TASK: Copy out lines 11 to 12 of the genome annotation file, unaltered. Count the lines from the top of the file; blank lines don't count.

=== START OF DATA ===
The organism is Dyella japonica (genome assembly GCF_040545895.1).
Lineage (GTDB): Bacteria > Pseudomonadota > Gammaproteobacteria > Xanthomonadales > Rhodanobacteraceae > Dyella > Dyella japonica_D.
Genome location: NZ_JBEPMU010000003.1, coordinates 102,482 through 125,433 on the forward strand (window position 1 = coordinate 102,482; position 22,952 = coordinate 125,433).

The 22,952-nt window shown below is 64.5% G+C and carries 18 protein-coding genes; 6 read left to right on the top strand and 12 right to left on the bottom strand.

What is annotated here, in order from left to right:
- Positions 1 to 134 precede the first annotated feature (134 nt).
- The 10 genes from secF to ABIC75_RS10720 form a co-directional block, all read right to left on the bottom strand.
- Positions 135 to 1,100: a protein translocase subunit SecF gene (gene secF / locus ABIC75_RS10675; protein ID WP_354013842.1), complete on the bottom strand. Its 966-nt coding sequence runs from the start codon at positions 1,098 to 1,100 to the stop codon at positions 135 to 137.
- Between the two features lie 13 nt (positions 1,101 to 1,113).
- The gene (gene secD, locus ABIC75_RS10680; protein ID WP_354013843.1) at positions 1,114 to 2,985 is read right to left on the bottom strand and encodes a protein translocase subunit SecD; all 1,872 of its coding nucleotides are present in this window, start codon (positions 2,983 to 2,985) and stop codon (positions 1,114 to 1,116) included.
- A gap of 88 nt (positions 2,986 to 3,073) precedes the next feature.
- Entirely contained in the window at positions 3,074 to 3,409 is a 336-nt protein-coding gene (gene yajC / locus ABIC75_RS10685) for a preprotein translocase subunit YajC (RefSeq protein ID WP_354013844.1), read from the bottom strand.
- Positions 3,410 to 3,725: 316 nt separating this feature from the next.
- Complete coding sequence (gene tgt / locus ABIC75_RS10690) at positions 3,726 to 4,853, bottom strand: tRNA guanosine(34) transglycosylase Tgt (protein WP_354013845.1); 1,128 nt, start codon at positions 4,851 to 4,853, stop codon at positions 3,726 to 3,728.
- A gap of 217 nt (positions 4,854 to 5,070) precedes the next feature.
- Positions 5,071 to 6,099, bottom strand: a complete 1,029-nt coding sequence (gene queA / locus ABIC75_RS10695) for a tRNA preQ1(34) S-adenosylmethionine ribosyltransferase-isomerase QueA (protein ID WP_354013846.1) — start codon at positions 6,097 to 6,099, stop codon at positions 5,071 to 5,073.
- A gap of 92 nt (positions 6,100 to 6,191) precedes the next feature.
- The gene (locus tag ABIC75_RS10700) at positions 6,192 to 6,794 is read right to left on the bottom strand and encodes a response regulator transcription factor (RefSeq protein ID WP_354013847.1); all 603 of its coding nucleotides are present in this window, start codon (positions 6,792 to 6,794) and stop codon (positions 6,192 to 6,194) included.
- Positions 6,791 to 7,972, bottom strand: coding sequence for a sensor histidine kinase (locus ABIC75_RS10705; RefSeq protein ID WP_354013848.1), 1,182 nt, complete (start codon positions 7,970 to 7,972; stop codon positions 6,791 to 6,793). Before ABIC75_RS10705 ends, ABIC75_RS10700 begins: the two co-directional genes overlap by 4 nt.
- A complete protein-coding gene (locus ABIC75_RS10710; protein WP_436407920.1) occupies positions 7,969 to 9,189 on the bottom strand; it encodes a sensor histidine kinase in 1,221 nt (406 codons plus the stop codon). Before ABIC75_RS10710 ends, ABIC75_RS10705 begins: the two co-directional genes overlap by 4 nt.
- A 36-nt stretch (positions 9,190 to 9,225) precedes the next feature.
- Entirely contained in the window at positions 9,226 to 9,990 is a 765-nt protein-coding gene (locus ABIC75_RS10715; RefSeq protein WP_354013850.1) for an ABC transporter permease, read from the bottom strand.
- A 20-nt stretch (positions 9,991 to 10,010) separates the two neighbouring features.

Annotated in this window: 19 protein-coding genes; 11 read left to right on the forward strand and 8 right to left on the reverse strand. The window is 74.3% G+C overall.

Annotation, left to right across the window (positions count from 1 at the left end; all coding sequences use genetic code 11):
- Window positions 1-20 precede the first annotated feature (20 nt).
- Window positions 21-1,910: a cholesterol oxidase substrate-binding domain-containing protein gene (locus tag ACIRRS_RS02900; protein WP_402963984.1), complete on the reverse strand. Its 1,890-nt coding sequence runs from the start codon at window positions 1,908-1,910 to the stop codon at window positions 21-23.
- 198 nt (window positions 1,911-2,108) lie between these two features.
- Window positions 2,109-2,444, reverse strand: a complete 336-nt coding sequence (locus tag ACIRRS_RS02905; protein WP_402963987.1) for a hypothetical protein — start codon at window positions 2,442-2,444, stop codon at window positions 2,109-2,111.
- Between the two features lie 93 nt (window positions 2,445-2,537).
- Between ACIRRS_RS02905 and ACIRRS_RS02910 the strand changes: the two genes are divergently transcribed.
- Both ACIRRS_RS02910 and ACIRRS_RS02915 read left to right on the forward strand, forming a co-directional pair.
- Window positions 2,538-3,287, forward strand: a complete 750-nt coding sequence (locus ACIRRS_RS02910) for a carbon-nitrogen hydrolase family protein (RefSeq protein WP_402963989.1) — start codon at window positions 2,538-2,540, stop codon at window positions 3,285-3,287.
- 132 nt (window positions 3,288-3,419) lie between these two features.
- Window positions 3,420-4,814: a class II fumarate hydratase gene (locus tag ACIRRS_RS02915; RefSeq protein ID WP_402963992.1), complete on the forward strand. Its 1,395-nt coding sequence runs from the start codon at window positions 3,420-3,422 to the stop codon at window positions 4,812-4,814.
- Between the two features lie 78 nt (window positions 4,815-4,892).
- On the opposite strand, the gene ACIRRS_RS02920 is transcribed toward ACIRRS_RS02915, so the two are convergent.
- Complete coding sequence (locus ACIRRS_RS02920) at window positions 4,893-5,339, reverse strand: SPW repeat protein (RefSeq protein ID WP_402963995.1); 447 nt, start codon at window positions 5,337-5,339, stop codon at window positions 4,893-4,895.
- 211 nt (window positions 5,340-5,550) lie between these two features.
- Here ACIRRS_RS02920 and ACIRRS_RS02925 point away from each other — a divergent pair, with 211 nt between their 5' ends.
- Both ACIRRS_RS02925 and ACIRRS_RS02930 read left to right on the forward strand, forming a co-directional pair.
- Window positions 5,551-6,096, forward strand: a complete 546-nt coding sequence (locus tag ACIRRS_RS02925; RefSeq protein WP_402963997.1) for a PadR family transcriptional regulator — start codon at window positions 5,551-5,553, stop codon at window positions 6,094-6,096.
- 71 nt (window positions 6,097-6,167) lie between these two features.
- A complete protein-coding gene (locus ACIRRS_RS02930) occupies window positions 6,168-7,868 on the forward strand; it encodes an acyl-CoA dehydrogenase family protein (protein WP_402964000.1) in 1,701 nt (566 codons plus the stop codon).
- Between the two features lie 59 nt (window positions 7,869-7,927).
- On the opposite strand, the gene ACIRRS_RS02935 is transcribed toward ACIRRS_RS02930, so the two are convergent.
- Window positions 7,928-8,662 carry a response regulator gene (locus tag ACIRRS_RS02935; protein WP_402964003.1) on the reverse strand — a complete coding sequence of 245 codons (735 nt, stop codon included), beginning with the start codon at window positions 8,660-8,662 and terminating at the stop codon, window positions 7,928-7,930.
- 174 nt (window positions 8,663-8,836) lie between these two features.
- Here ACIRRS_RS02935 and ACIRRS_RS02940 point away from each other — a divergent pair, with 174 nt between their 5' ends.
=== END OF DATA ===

- A gap of 88 nt (positions 2,986 to 3,073) precedes the next feature.
- Entirely contained in the window at positions 3,074 to 3,409 is a 336-nt protein-coding gene (gene yajC / locus ABIC75_RS10685) for a preprotein translocase subunit YajC (RefSeq protein ID WP_354013844.1), read from the bottom strand.